Sir Gerald Kelly painting Edith Teresa Hulton, wife of the 8th Lord Berwick, 1923. Note the height of the model stand.
At that height, the model would be seen as being slightly above the artist’s eye-level when he was back in the viewing position.
Sir Gerald Festus Kelly was born in London in 1879. He was educated at Eton College and Trinity Hall, Cambridge. In 1901, Gerald’s father, the Vicar of Camberwell, sent him to France to study painting.
In a 1956 television interview, Kelly reminisced about his years as an art student in Paris: “When I got to Paris, something went ‘bang’ inside me, and I, who had never gone to lectures or ever worked, had been utterly lazy, started to paint. I painted as long as the light lasted and, by and large, I have done that ever since.” *
He was elected to the Royal Academy in 1930 and became its President in 1949. Kelly painted many portraits of the royal family and he was knighted in 1945.
Sir Gerald Festus Kelly, Edith Teresa Hulton, wife of the 8th Lord Berwick, 1923.
Kelly claimed that Whistler was an early influence on his work. That influence can be seen in a number of his portraits, especially those of his wife, Lilian Ryan, whom he first met in 1916 when she was working as an artist’s model. He married her in 1920. He painted many portraits of Lilian, titling them Jane, followed by a roman numeral of the year he first exhibited the painting.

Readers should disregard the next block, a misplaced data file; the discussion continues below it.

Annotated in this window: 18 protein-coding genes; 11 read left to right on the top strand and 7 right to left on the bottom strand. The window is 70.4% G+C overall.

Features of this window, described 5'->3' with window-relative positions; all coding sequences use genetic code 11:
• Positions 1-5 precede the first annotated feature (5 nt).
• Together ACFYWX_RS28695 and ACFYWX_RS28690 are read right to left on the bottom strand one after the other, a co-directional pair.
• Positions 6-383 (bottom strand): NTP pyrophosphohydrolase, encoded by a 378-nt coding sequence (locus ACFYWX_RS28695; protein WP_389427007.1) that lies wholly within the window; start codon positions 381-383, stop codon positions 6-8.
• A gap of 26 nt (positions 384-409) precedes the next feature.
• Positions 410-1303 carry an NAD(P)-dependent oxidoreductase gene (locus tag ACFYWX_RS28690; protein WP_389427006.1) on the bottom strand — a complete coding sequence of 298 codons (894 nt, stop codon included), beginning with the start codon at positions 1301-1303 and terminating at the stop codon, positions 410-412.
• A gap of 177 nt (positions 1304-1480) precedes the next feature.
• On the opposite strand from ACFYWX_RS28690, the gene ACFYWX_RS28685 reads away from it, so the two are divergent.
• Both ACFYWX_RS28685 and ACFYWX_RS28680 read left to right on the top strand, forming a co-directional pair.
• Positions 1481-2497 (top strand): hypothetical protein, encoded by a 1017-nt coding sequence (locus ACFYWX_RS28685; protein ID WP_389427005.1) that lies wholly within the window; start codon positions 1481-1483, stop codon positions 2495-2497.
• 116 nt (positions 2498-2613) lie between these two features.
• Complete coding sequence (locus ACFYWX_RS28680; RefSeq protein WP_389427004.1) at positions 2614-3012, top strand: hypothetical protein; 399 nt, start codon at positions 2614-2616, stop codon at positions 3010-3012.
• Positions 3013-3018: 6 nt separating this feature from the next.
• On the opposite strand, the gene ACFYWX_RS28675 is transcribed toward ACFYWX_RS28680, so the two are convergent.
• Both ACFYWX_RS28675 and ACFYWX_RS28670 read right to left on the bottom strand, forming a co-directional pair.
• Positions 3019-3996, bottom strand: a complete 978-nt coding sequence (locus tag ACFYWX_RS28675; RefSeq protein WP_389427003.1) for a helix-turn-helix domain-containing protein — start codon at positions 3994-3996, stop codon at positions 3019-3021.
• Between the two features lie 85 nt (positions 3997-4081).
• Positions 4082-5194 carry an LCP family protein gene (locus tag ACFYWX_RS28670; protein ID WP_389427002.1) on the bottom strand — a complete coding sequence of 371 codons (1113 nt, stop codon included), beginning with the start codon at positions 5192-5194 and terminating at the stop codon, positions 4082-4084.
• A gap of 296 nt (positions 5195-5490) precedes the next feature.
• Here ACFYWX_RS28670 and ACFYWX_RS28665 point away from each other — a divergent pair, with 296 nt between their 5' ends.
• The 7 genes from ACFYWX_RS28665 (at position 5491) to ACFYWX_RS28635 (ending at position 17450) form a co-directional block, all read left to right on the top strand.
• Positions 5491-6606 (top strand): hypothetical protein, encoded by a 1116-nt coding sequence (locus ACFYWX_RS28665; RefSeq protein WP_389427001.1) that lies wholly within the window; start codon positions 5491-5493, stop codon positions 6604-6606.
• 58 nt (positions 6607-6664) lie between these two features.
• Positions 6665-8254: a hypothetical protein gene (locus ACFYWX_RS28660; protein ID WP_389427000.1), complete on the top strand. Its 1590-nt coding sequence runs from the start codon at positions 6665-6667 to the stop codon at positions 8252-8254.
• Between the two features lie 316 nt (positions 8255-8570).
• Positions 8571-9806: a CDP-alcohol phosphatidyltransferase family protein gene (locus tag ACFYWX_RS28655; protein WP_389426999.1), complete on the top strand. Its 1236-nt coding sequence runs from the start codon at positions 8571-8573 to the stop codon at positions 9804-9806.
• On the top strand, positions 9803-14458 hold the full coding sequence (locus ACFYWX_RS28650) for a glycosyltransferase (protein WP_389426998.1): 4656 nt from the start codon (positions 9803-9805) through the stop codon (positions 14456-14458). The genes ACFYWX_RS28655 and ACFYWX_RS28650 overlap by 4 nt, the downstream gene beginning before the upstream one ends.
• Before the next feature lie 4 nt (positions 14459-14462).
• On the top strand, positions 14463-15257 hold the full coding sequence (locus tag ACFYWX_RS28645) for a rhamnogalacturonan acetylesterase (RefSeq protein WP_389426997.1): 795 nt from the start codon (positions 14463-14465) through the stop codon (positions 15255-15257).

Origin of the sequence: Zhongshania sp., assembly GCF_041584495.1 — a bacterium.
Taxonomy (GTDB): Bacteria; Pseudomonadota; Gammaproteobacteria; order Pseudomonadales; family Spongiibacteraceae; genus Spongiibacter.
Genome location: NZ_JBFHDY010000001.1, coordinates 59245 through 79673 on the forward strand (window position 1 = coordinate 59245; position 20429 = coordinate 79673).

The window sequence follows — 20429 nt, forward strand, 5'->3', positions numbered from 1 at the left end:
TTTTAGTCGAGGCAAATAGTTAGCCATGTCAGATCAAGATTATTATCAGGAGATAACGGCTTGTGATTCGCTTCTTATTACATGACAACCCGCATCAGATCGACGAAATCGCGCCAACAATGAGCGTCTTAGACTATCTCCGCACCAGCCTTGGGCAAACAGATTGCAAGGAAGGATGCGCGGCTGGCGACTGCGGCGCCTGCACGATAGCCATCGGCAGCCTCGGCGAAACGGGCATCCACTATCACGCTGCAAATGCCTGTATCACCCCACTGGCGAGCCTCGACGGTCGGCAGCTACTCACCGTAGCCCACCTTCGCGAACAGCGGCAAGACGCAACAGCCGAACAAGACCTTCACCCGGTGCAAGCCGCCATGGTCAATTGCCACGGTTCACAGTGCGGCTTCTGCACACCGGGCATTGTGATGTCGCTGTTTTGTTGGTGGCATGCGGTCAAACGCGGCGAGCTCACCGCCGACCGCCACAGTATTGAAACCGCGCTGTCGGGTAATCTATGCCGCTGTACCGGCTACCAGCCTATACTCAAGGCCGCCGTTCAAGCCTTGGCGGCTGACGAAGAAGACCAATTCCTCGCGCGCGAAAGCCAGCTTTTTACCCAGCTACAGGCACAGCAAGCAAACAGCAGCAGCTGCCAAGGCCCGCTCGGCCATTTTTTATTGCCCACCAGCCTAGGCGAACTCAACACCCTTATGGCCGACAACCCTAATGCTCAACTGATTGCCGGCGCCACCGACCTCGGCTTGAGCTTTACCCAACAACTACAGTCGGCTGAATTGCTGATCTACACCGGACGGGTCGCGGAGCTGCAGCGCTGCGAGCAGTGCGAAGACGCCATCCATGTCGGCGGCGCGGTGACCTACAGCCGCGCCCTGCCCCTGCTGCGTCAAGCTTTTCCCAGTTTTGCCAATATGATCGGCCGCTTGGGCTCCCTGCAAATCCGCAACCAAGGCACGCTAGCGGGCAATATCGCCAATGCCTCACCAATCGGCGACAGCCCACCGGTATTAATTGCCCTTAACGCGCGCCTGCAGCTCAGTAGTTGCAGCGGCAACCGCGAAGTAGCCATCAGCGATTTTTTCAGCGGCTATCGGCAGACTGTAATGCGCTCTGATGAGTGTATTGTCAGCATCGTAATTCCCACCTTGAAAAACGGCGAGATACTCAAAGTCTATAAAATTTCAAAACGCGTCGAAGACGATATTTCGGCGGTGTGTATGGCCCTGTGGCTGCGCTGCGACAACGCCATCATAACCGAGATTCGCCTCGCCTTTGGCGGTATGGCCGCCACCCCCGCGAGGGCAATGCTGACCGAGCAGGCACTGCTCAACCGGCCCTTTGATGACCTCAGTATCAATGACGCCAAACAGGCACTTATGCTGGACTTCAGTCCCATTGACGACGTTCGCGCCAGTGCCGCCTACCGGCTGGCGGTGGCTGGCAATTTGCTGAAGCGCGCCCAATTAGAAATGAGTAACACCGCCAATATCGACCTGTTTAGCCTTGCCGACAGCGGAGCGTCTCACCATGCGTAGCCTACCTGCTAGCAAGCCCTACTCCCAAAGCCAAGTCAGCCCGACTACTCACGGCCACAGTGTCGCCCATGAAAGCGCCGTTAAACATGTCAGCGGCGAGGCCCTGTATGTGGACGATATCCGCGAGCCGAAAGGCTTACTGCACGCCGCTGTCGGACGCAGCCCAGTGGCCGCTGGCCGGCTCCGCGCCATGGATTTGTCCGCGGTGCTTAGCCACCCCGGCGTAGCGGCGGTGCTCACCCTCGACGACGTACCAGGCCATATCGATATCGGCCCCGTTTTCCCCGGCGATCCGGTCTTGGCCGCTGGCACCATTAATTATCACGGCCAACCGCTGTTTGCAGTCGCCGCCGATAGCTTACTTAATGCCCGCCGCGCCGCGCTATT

Sir Gerald Festus Kelly, Portrait of Jane with a White Shawl XXVII
Sir Gerald Festus Kelly, Portrait of Jane with a White Shawl XXVII. Detail 1.
Sir Gerald Festus Kelly, Portrait of Jane with a White Shawl XXVII. Detail 2.
An unfinished version of one of the painting’s of his wife Lilian (aka, Jane). Portrait of Jane XIX.
Note the grid-lines.
Kelly was good friend’s with the author, Somerset Maugham, who he painted him 18 times. In kind, Maugham used Kelly as a character in a number of his stories.
Portrait of Sir Gerald Kelly, RA by Oswald Birley.
Sir Gerald Festus Kelly, Miss J., Portrait of Miss Elizabeth June Thornton (1945)
For an interesting read about this painting, the sitter and Kelly, see here.
*This quote was taken from here.